By Philip Elmer-DeWitt
October 9, 2007

Columbus Day was a busy one for the two dozen or so renegade programmers who have taken it upon themselves to re-do what Apple (AAPL) undid with its latest software update for the iPhone. Firmware update 1.1.1, released 10 days earlier, had wiped out virtually every unauthorized program written for the device.

At noon yesterday, Erica Sadun, a writer and programmer who has emerged as the unofficial spokesperson for the so-called iPhone Dev team, announced on
The Unofficial Apple Weblog
( that her “guys” had managed to “jailbreak 1.1.1” — opening a crack in the updated iPhone’s firmware that might allow some of the third-party applications to slip back in.

“Right now,” she wrote, “they’re nowhere near releasing a general-use tool but the first steps have been made. Congratulations to dinopio, asap18, netkas, Martyn, mjc, Niacin, BloomFilter, pytey, tE_gU, pumpkin, roxfan, sam, SmileyDude, NerveGas, Nate True, Arminius, DirectriX, Edgan, ixtli, kroo, xorl, and the rest of the team.” (link)

By 8:25, Sadun was able to announce that iPhone hacker asap18 had managed to seize control of SpringBoard — the iPhone’s home screen — and port up to 15 third-party apps onto the device. By early evening, several of these apps had been tested and were working fine.

Meanwhile, in separate news flash, Sadun reported that the iPod Touch — the top-of- the-line multi-touch iPod that had so far resisted hacking — had also been hacked. At 8:00 pm she wrote:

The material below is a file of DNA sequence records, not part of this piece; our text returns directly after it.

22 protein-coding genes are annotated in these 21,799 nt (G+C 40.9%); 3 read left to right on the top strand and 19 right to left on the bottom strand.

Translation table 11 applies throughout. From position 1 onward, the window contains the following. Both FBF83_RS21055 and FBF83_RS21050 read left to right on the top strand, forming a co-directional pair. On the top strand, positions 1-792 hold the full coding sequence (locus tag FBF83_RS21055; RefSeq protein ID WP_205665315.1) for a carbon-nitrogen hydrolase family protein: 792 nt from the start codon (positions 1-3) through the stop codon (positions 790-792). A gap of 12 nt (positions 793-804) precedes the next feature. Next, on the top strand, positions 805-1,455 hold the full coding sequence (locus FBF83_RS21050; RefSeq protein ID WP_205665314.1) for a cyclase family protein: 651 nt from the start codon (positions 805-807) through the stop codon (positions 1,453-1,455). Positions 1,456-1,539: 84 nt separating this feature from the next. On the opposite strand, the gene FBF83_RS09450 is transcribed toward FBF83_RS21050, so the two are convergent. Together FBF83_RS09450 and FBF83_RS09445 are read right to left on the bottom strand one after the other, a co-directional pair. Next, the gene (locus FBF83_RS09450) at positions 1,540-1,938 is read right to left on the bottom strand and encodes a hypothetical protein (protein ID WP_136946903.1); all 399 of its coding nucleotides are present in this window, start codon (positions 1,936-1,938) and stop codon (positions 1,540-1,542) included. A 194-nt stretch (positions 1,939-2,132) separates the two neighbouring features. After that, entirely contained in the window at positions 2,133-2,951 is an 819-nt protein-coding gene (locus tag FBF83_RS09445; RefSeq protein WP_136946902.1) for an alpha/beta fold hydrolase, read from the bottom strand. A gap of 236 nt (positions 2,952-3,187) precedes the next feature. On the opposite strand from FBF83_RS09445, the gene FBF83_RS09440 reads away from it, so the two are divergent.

It looks like iPod touch hacker Niacin has achieved read access to the iPod touch root. Following up on the iPhone jailbreak earlier today, this is another step forward into opening up both the iPhone and iPod touch for general read-write access and third party application support. More news as it develops. (link)

This news is particularly significant because although the iPod touch has all the capabilities it needs to be a general purpose Wi-Fi pda, Apple has not provided the applications — a Mail client chief among them — that would allow it to be used as such.

(Note that none of these developments affect iPhones unlocked to work with carriers other than AT&T. They are still “bricked” by update 1.1.1.)

The problem with both the iPhone and iTouch breakthroughs is that they are dependent on the so-called TIFF exploit in Safari — a security hole that was first reported more than a year and a half ago and has long since been closed in other platforms. It’s probably only a matter of weeks before Apple issues another software update that shuts it down — and wipes out the third-party apps one more time.

How long Sadun’s friends have the energy to keep playing cat-and-mouse with Steve Jobs’ programmers remains to be seen.

See also How Apple “Bricked” the iPhone.

[Image of third-party iPhone apps courtesy of]

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